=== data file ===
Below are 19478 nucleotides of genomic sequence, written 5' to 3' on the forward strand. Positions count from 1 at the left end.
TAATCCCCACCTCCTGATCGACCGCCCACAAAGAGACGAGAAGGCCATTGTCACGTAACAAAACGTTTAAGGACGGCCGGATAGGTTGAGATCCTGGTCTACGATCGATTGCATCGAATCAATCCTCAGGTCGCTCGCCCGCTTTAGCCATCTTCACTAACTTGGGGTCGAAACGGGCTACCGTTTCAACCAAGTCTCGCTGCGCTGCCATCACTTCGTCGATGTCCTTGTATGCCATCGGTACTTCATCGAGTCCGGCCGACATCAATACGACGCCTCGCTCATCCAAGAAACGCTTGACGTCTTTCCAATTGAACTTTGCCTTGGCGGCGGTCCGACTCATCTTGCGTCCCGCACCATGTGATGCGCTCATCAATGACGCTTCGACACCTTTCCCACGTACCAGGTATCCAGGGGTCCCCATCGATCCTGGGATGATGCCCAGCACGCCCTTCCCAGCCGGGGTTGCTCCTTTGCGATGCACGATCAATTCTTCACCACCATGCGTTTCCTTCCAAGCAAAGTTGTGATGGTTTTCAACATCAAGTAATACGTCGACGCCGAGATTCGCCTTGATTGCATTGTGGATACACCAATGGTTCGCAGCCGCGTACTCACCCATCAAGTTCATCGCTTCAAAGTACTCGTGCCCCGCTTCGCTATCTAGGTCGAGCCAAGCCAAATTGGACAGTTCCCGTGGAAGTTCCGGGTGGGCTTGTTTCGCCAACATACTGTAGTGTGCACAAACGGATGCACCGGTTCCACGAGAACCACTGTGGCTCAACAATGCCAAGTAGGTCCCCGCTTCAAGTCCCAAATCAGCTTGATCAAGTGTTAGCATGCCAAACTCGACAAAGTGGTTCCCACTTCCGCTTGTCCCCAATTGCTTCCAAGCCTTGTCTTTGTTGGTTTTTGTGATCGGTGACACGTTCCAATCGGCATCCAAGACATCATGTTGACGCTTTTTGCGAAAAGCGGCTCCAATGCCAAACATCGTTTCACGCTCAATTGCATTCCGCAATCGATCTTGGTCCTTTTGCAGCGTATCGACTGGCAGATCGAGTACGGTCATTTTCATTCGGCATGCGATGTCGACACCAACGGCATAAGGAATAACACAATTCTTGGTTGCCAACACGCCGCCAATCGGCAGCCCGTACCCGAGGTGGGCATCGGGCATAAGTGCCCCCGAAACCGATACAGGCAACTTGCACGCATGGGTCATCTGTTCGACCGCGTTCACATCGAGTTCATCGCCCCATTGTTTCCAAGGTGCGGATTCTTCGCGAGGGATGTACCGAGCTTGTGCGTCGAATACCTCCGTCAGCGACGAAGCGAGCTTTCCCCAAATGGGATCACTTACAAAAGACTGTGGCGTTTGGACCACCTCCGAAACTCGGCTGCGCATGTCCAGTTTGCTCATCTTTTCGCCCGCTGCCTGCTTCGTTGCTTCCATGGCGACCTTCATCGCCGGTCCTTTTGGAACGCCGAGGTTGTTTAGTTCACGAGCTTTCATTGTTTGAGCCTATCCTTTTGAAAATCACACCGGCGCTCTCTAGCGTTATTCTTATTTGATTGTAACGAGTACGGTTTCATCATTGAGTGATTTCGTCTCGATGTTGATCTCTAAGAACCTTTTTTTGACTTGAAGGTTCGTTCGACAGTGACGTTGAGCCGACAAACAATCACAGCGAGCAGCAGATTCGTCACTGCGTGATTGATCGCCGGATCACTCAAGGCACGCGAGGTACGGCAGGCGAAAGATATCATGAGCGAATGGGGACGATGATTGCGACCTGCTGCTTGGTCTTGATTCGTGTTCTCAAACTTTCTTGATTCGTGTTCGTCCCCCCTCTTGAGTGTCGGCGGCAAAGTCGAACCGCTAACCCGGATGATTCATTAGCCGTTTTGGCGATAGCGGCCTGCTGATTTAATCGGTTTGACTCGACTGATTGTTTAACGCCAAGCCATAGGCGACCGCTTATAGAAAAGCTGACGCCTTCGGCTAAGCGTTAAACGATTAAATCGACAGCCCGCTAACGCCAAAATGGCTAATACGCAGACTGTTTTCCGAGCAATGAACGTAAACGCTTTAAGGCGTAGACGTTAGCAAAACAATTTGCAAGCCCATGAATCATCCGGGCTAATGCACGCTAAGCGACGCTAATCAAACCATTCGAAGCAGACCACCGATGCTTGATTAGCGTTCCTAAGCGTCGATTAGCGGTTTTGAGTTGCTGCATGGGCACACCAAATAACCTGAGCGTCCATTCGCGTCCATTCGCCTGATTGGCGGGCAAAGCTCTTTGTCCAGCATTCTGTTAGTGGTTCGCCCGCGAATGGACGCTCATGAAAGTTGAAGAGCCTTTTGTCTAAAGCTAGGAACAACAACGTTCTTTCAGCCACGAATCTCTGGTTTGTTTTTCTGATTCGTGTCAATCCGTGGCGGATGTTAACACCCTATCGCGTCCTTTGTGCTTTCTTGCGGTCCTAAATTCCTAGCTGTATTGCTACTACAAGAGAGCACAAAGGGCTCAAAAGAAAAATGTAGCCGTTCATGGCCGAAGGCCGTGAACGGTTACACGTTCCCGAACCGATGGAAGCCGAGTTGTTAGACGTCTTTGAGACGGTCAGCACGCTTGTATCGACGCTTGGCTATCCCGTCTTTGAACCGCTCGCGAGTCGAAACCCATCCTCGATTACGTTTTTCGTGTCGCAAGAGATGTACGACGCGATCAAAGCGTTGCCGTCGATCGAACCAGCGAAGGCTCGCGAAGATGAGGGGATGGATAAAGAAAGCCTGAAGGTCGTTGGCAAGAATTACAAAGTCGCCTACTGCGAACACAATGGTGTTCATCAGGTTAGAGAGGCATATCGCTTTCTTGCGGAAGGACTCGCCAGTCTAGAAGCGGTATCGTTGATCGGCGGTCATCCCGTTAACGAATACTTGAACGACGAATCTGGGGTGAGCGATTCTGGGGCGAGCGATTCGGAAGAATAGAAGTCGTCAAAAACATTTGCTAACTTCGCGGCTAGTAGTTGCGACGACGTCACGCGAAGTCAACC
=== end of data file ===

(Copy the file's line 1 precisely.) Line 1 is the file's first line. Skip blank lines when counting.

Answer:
Below are 19478 nucleotides of genomic sequence, written 5' to 3' on the forward strand. Positions count from 1 at the left end.